The database consists of surface air activity concentration measurements of 134Cs (1,927 observations), 137Cs (1,601) and 131I (2,041, in Bq m-3) and deposition density observations of 134Cs (2,966) and 137Cs (11,190, in kBq m-2). Air concentrations were estimated using airborne gamma spectrometers mounted on aircraft or helicopters capable of flying at low altitudes (25–100 m) during the initial period after the accident. In countries where concentrations were lower, surface air was sucked through filters using high-volume samplers for a long time (e.g. hours to days). Then the filters were measured by gamma spectrometry using High Purity Germanium Detectors or High Volume Scintillation Detectors (e.g. NaI(Tl)).
The reported levels of deposition are based on (i) airborne gamma surveys, (ii) in situ measurements of gamma spectrometry and (iii) measurements of soil samples of different depths. The latter has been determined by following the respective guidelines of the IAEA (1989). According to them, stones, and biological residues have been removed from the soil sample and the weight of the remaining is recorded. Then the sample is homogenized and dried (~100°C) until a constant weight. The sample is then sieved through a 2-mm sieve, and it is finally transferred to the optimal counting geometry for gamma spectrometry measurements.
Given that each research group has used a different sampling methodology and measurement technique (different detection systems), it is evident that the uncertainty of the results is different for each sample. For example, laboratory analyses of ground-based samples in general characterize the deposition at a location better than what is possible with airborne surveys. On the other hand, airborne gamma spectrometry provides a rapid and spatially representative result, but it is sensitive to the distribution of activity in the environment.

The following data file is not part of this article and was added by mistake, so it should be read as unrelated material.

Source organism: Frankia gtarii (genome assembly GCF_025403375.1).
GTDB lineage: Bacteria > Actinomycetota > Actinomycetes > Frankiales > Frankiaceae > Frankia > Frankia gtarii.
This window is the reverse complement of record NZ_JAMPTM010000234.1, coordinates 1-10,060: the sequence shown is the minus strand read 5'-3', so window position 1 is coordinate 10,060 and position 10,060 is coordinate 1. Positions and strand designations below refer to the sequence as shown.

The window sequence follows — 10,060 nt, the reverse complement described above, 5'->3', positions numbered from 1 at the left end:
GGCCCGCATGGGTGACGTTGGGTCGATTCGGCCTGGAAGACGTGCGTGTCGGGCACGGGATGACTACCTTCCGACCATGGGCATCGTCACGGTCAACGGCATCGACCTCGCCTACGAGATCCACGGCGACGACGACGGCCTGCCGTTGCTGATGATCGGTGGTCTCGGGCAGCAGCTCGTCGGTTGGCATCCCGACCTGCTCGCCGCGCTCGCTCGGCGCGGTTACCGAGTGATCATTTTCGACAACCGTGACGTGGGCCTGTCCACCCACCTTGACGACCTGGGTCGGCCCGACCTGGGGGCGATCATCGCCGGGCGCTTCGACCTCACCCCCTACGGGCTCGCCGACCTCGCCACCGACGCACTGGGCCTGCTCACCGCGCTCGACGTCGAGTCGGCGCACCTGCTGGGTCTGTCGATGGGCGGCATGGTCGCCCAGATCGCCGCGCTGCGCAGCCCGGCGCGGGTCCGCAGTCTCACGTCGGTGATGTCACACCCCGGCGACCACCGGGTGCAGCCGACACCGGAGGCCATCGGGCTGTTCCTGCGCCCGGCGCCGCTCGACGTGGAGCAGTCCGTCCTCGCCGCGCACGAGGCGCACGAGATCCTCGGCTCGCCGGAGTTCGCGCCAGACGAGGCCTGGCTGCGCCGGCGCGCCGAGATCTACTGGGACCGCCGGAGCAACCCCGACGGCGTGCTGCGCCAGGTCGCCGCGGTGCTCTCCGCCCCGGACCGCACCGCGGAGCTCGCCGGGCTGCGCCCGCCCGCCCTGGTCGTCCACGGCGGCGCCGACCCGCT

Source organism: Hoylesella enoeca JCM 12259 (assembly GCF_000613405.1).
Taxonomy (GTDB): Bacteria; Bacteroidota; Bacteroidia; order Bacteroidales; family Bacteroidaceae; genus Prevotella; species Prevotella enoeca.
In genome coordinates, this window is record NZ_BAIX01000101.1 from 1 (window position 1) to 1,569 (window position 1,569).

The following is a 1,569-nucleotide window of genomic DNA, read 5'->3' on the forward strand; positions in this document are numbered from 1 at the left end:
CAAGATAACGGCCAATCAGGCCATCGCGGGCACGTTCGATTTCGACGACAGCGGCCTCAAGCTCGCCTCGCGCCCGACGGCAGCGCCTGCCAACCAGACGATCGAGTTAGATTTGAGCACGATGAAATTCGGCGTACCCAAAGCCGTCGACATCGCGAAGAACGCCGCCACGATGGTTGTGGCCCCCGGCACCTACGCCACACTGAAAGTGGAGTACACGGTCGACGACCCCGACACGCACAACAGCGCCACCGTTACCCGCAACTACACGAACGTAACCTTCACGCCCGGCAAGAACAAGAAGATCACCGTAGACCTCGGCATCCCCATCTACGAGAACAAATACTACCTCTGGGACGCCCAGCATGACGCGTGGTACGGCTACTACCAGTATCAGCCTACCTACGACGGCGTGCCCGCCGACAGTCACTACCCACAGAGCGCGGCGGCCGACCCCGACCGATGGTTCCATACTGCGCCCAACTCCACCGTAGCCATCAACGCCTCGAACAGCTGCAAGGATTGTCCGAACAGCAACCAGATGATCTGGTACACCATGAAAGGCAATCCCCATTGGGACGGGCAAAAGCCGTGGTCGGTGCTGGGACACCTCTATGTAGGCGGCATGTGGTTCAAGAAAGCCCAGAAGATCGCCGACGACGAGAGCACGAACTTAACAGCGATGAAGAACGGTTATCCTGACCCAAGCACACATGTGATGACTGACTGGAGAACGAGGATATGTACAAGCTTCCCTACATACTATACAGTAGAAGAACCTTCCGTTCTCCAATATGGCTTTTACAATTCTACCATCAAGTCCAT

The improvement in the deposition of 137Cs comparing to the REM (Radioactivity Environmental Monitoring) can be seen below:
Sampling points of deposition observations of 137Cs all over Europe from the public REM database of the JRC.
It is noteworthy that the database lacks observations from the ex-Soviet Union countries where the actual deposition of the radioactive fallout took place following the initial releases of Chernobyl. Lower panel: The updated database, which now covers all the highly contaminated areas in Ukraine, Belarus and Russia.
The original database contains five different records; three for air activity concentrations of 131I, 134Cs and 137Cs formatted as below:
SITE: station code;
LON: longitude of sampling station;
LAT: latitude of sampling station;
STARTDATETIME: beginning date and time of sampling in a format year-month-dayThour:minuteZ;
ENDDATETIME: ending date and time of sampling under the same format;
VALUE: surface air activity concentrations (in Cs134_con, Cs137_con and I131_con) or deposition density (in Cs134_dep and Cs137_dep);
UNIT: the respective unit (Bq m-3 for air concentration, Bq m-2 for deposition, kBq m-2 for deposition etc.).
and two for the total deposition of 134Cs and 137Cs under the same format. For each record, there is one self-describing ascii-file that includes extensive metadata and describes the measurements (Cs134_con, Cs137_con and I131_con for air activity concentration data and Cs134_dep and Cs137_dep for deposition density).
The data can be downloaded below after login.
We also store deposition data of 137Cs 90Sr, 238Pu, 239Pu, 240Pu and 241Am from the Chernobyl Exclusion Zone (CEZ) for year 2015. The data (N=48,781) were obtained in order to study the recent fires in the CEZ. They cover a small area inside the CEZ in which the fires of 2015 occurred. The range of the deposition fields for the aforementioned radionuclides is shown below: